An American drug dealer filed paperwork with the Unity Labour Party government in 2011 in an effort to create a cover as to why he had sent so much money to St. Vincent.
The man, Lorenzo Solomon, 28, of Baltimore, Maryland, was this week jailed in the United States for 15 years for conspiring to import cocaine from this country and distribute it in Maryland.
The jail term is to be followed by four years of supervised release.
As part of the conspiracy, more than 17 individuals sent US$117,270 from the United States to St. Vincent between April and November 2010.
Law enforcement officials in the United States intercepted package of cocaine-filled flip flops, which were part of the drug ring.
A release from United States Attorney’s Office for the District of Maryland siad U.S. District Judge Roger W. Titus enhanced Solomon’s sentence upon finding that he was a leader of the conspiracy and that he obstructed justice by attempting to intimidate witnesses to prevent them from testifying truthfully against him at trial.
During the four-day trial, the court heard that Solomon served as the leader and organizer of a conspiracy involving Ronnie George and others to import cocaine from St. Vincent and distribute that cocaine in Maryland.
Between April and December 2010, Solomon arranged with co-conspirators in St. Vincent to send him packages containing up to a kilogramme of cocaine at a time hidden in the soles of flip-flop style slippers, both to his own address and to the address of others.
Once Solomon retrieved the packages, he would remove the cocaine and sell the cocaine to others in Maryland who would then distribute it, the release said.
To pay for the drugs, witnesses testified that Solomon arranged to have multiple friends and family members send large amounts of cash via Western Union and Moneygram, most frequently in US$2,000 increments, which Solomon provided them.
Solomon recruited co-conspirator Ronnie George to send money on his behalf. In addition to providing him cash to send to St. Vincent, Solomon provided George several hundred dollars in cash or merchandise as compensation for sending money. Solomon suggested that George recruit friends to send money to reduce the chance of the scheme being detected, which he did.
Solomon also recruited his sister, girlfriend and others to send money to St. Vincent for him. According to court documents, more than 17 individuals sent a total of $117,270 from the U.S. to St. Vincent between April and November 2010.
According to trial testimony, on November 26, 2010, Customs and Border Protection (CBP) officers intercepted package of cocaine-filled flip flops intended for Solomon, but addressed to a friend. CBP transferred the package to the Metropolitan Area Drug Task Force to attempt a controlled delivery of the package to the Takoma Park address listed on the package.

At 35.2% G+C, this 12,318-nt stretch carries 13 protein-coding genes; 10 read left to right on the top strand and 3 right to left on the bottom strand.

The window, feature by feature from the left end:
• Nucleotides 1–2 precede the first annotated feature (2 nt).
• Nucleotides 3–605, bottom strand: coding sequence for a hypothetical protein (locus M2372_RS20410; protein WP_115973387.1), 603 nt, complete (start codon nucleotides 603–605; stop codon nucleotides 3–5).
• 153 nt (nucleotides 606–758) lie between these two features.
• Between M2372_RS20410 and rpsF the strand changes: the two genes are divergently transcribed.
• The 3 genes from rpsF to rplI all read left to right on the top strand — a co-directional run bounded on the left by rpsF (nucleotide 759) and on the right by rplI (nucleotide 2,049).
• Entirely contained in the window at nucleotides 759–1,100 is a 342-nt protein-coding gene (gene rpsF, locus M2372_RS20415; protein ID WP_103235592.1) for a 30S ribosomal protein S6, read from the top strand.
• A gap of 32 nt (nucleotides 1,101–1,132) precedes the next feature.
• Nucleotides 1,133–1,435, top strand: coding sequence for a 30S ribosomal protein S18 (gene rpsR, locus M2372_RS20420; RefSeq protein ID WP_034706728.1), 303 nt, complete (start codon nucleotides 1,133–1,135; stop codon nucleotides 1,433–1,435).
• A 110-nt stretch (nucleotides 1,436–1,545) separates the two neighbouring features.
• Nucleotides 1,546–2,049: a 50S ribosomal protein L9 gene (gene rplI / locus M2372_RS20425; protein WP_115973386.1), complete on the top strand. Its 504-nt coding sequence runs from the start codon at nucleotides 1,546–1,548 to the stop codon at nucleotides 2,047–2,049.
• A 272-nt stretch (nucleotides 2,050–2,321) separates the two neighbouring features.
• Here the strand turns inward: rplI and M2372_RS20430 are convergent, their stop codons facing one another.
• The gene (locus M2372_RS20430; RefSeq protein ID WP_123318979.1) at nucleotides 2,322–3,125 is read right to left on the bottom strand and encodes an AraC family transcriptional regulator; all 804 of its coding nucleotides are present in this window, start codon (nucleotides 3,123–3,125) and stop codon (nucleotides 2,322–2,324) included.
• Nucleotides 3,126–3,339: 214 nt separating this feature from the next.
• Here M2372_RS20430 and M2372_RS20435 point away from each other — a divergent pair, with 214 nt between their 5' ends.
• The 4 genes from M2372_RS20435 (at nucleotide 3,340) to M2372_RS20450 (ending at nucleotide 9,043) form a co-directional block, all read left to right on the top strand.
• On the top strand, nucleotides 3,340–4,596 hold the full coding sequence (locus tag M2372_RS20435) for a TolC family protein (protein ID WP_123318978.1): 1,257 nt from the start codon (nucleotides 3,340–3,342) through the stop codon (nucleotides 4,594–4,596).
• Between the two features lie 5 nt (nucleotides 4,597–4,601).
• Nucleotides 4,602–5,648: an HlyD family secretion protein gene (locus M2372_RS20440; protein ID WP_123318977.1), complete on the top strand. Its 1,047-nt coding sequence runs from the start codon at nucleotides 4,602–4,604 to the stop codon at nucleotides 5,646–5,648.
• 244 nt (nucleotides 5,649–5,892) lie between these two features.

After unsuccessfully attempting to deliver the package on Dec. 6, 2010, law enforcement left a note on the door advising of the attempted delivery of the package and providing a telephone number to call to arrange delivery.
Witness testimony showed that Solomon was advised of the arrival of the package and at Solomon’s direction, delivery of the package was arranged for the next day. After the package was delivered, phone records show that a call was placed to Solomon to let him know of the delivery. A short time later, HSI agents executed a search warrant, recovering the drugs. Ronnie George was also arrested after he arrived to pick up the package for Solomon.
Solomon left the area, eventually traveling to St. Vincent, where, in February 2011, he filed paperwork with the St. Vincent government to form a business, apparently in an effort to create a cover story as to why he had sent so much money to St. Vincent. Solomon returned to the United States in March 2011. On April 6, 2011, George and Solomon were indicted on drug conspiracy charges. George was arrested and pleaded guilty, but Solomon was not located until after George’s sentencing in March 2012.
According to witness testimony, Solomon requested that a witness change her story so as not to implicate Solomon in the drug conspiracy, but the witness refused. Evidence was also presented that during preparation for trial several witnesses contacted law enforcement to advise that they or members of their family were being threatened to prevent the witness’ testimony against Solomon. As a result of these threats, Judge Titus ordered that Solomon be taken into custody on the first day of his trial, March 12, 2013, and he has been detained since that time.
Ronnie George, age 27, of Owings Mills, Maryland pleaded guilty to his participation in the drug conspiracy and was sentenced to a year and a day in prison.